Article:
We have an anxious dog. I don’t know that he’s “smart” or “eager to please” I think he’s just anxious, which makes him super easy and fun to train. Does that sound crazy? Anxious dogs can be EASIER to train? In the right environment, yes. Anxious dogs are begging for you to give them something to do other than spin the wheels inside their brain. This was something I learned the hard way. Eli, our pittie, needed a job to help him with his anxiety. We tried agility and it was fun, but we were limited to just once a week for a lot of the training because we live in the city in a small apartment without a place to store agility equipment. Then we found tricks through a class at Y2K9s Dog Sports Club. The best part about tricks is that you can practice them anywhere and teach a new one every day if you like! So why do I think this worked so well for our anxiety-riddled pit bull? There are several reasons:

1)      A strong bond. Teaching tricks builds an incredibly strong bond between you and your dog. Tricks took our frazzled, anxious pit bull, and taught him that when he doesn’t know what to do he should look to us for guidance. It was amazing when we realized this was happening, probably about 3-4 months into our trick training. All of a sudden something would happen that would scare him and he would come running to us instead of going after whatever was scary! He sought us out for information and his default became attention to us.

2)      Mental stimulation. As I said in the beginning, anxious dogs are begging for something to do with their brain and teaching tricks gives them that! Then they’re little brain is all tired out and they’ll get a good night (and sometimes a whole day’s) sleep out of it!

3)      Physical exercise. There are lots of tricks that are designed to build a dog’s core strength and work on their flexibility and endurance. You can tailor your dog’s tricks to his specific medical needs. This is a great substitute for active dogs who like to get exercise but can’t always because of foul weather, heat, or your schedule.

4)      Confidence building. Once you start getting into tricks, you start thinking about free shaping new behaviors and capturing adorable offered behaviors a lot more. Free shaping behaviors especially results in a dog who is excited to interact with novel stimuli in their environment, because they’ve been rewarded for it previously! It might go something like this: Jonathan puts a yoga ball down on the floor a few feet away from Eli. Eli looks at Jonathan. Eli goes over to yoga ball and sniffs it. Click. Treat. Repeat a few times. Eli sniffs and Jonathan doesn’t click or treat. Eli thinks for a minute. Eli tries a new behavior: nudging it with his nose. Click. Treat. Before you know it, Eli can push the yoga ball all the way around the room with his nose. We didn’t ask Eli for anything. He could have put a paw up on the yoga ball and that would have been rewarded. This kind of free shaping can be a lot of fun to do with a box or a chair. Just see what your dog comes up with! Before you know it, they’ll be exploring new environments to find things they can interact with.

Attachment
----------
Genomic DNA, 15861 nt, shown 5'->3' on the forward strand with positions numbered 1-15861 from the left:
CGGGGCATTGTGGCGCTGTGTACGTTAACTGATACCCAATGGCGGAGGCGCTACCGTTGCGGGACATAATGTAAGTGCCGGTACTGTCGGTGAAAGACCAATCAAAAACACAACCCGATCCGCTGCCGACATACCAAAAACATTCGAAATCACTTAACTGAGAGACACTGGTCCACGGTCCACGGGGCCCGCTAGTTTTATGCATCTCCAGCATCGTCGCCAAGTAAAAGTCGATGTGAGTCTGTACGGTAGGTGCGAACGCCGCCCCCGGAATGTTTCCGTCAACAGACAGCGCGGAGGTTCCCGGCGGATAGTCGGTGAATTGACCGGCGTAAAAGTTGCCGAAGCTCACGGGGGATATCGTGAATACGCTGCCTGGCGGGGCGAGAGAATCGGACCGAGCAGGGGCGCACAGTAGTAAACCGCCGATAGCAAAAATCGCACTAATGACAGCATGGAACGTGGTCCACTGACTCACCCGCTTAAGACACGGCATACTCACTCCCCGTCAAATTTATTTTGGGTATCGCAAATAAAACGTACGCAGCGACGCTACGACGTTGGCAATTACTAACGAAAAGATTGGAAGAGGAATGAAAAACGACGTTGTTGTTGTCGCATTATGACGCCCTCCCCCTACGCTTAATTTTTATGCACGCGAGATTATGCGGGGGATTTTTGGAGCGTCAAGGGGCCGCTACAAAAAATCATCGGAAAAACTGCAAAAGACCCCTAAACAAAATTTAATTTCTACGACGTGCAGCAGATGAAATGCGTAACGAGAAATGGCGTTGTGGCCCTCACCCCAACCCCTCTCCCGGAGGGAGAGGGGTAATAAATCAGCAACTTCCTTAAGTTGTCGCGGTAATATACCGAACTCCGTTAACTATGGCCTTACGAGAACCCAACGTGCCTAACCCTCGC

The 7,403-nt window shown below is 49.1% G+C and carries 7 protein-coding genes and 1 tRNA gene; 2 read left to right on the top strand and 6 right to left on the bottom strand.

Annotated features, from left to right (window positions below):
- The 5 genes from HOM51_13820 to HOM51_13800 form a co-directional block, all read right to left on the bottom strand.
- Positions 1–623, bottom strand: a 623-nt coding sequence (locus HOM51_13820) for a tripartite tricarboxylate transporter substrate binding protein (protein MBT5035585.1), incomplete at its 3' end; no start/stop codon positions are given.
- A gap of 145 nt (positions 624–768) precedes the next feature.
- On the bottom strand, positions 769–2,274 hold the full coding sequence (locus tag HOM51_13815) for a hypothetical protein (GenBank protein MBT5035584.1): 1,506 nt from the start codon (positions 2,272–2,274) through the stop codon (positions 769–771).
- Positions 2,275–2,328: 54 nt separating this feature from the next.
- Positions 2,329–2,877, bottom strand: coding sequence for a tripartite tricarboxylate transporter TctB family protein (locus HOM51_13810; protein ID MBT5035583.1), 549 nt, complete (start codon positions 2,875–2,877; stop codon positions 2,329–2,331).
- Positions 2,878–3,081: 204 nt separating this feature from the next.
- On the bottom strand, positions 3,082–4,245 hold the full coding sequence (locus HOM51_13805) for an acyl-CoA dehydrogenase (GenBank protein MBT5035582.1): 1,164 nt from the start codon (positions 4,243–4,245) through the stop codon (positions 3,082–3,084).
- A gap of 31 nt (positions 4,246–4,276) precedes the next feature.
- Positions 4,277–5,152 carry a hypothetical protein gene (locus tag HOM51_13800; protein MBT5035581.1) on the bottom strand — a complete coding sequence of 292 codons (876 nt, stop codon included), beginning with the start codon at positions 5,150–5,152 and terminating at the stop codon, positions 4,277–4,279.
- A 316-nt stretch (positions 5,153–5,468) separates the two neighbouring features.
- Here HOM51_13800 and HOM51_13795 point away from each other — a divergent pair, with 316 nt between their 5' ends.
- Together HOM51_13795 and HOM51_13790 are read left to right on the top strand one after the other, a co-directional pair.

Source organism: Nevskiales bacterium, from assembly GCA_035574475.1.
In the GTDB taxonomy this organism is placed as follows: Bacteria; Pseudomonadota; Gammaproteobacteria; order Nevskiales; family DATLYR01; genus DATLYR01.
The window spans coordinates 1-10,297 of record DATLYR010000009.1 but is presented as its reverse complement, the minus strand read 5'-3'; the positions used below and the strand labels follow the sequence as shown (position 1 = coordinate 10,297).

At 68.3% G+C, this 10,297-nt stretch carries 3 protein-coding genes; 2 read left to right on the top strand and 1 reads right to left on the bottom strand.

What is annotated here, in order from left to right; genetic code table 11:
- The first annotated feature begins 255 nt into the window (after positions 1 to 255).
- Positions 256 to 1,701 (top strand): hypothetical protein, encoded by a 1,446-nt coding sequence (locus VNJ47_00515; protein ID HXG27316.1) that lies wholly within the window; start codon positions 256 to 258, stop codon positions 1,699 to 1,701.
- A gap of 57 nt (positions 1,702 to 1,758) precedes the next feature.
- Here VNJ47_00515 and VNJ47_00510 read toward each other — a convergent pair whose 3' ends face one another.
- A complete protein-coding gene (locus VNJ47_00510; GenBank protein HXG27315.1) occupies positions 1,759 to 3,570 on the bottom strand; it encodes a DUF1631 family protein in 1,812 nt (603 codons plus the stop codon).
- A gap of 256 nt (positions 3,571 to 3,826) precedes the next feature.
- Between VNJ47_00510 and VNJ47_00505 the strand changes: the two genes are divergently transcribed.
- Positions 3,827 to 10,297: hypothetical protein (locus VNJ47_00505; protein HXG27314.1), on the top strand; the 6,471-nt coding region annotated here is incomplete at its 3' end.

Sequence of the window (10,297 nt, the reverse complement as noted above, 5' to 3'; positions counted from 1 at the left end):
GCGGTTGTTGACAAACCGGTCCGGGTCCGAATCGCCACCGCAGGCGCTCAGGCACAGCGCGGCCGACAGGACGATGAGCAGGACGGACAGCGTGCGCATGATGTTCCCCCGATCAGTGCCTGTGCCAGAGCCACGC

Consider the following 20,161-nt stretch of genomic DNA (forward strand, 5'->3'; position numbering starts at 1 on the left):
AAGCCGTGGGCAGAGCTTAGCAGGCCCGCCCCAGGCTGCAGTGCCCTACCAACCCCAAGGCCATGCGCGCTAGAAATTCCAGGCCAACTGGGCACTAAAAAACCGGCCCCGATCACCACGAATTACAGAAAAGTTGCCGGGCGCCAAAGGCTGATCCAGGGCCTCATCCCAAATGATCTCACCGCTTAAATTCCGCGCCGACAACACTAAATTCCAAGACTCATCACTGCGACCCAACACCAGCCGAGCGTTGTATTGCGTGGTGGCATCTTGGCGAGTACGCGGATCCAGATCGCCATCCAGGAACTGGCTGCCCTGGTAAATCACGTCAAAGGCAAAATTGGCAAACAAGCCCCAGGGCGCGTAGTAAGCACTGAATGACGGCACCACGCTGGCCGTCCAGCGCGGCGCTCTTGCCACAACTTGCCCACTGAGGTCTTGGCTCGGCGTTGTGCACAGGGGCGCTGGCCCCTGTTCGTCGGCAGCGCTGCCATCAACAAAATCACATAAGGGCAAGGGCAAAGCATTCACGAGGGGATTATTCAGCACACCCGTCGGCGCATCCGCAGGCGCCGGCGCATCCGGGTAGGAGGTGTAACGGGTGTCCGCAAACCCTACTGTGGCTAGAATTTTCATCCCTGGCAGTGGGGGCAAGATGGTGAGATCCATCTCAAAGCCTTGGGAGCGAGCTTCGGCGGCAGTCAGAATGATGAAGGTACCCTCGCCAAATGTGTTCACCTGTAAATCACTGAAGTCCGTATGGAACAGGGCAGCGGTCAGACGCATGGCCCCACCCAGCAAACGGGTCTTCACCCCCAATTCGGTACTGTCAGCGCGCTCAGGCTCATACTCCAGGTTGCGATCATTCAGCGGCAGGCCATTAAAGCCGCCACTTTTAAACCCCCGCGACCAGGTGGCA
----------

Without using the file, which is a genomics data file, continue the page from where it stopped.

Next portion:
5)      Teaching alternative behaviors. Trick training gives you a ton of different cues to ask for when you dog is doing something you don’t like, even when they’re showing signs of being anxious. For example, Eli might see another dog he doesn’t like outside on a walk. He might stiffen a bit. I ask him for a touch and place my hand so he has to turn away from the other dog. He does it, we turn and walk away and I ask him for touches all the way. He especially loves the jump up and touch the hand in the air. He might turn back and look at the other dog, but I have no problem getting his attention back on me and he gets to do something that he enjoys, touching my hand with his nose. He enjoys it because he has a strong reward history with it and I usually reward him for doing it. Sometimes I will admit I run out of treats. Eli does it anyway because it feels good for him to do that. Being anxious about another dog on leash doesn’t! If we’re trapped and can’t turn around I will ask him for a sit pretty or a stretch. Giving him something else to do, other than be anxious about some stimulus, has been life altering for him!